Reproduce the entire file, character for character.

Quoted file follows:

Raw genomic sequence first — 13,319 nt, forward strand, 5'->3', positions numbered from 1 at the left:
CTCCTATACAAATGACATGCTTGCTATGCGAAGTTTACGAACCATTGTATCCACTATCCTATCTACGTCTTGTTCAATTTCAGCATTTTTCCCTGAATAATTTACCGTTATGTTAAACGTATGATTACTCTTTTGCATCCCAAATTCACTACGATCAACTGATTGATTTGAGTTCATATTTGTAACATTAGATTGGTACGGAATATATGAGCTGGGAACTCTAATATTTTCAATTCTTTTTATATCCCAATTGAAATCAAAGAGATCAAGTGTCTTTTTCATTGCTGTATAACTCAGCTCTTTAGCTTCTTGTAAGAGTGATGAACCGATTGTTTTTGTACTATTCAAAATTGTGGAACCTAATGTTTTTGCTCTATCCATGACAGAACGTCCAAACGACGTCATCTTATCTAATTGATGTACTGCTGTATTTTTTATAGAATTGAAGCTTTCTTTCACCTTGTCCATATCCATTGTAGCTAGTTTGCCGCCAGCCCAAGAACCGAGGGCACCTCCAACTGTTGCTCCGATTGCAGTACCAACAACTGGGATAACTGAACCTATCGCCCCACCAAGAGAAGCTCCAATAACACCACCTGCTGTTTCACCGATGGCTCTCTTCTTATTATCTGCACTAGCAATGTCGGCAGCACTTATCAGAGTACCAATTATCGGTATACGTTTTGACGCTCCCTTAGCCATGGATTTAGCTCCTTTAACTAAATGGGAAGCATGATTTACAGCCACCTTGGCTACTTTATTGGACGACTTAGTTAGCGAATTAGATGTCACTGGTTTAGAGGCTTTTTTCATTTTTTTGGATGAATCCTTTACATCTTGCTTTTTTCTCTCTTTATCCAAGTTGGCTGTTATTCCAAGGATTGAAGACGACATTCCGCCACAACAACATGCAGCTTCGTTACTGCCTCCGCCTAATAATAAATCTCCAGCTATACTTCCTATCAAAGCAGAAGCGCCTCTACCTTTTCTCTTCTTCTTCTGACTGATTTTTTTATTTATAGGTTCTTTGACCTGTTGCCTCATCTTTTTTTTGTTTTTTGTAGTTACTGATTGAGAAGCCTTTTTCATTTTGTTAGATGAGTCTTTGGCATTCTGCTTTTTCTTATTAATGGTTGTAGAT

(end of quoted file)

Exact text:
Raw genomic sequence first — 13,319 nt, forward strand, 5'->3', positions numbered from 1 at the left:
CTCCTATACAAATGACATGCTTGCTATGCGAAGTTTACGAACCATTGTATCCACTATCCTATCTACGTCTTGTTCAATTTCAGCATTTTTCCCTGAATAATTTACCGTTATGTTAAACGTATGATTACTCTTTTGCATCCCAAATTCACTACGATCAACTGATTGATTTGAGTTCATATTTGTAACATTAGATTGGTACGGAATATATGAGCTGGGAACTCTAATATTTTCAATTCTTTTTATATCCCAATTGAAATCAAAGAGATCAAGTGTCTTTTTCATTGCTGTATAACTCAGCTCTTTAGCTTCTTGTAAGAGTGATGAACCGATTGTTTTTGTACTATTCAAAATTGTGGAACCTAATGTTTTTGCTCTATCCATGACAGAACGTCCAAACGACGTCATCTTATCTAATTGATGTACTGCTGTATTTTTTATAGAATTGAAGCTTTCTTTCACCTTGTCCATATCCATTGTAGCTAGTTTGCCGCCAGCCCAAGAACCGAGGGCACCTCCAACTGTTGCTCCGATTGCAGTACCAACAACTGGGATAACTGAACCTATCGCCCCACCAAGAGAAGCTCCAATAACACCACCTGCTGTTTCACCGATGGCTCTCTTCTTATTATCTGCACTAGCAATGTCGGCAGCACTTATCAGAGTACCAATTATCGGTATACGTTTTGACGCTCCCTTAGCCATGGATTTAGCTCCTTTAACTAAATGGGAAGCATGATTTACAGCCACCTTGGCTACTTTATTGGACGACTTAGTTAGCGAATTAGATGTCACTGGTTTAGAGGCTTTTTTCATTTTTTTGGATGAATCCTTTACATCTTGCTTTTTTCTCTCTTTATCCAAGTTGGCTGTTATTCCAAGGATTGAAGACGACATTCCGCCACAACAACATGCAGCTTCGTTACTGCCTCCGCCTAATAATAAATCTCCAGCTATACTTCCTATCAAAGCAGAAGCGCCTCTACCTTTTCTCTTCTTCTTCTGACTGATTTTTTTATTTATAGGTTCTTTGACCTGTTGCCTCATCTTTTTTTTGTTTTTTGTAGTTACTGATTGAGAAGCCTTTTTCATTTTGTTAGATGAGTCTTTGGCATTCTGCTTTTTCTTATTAATGGTTGTAGAT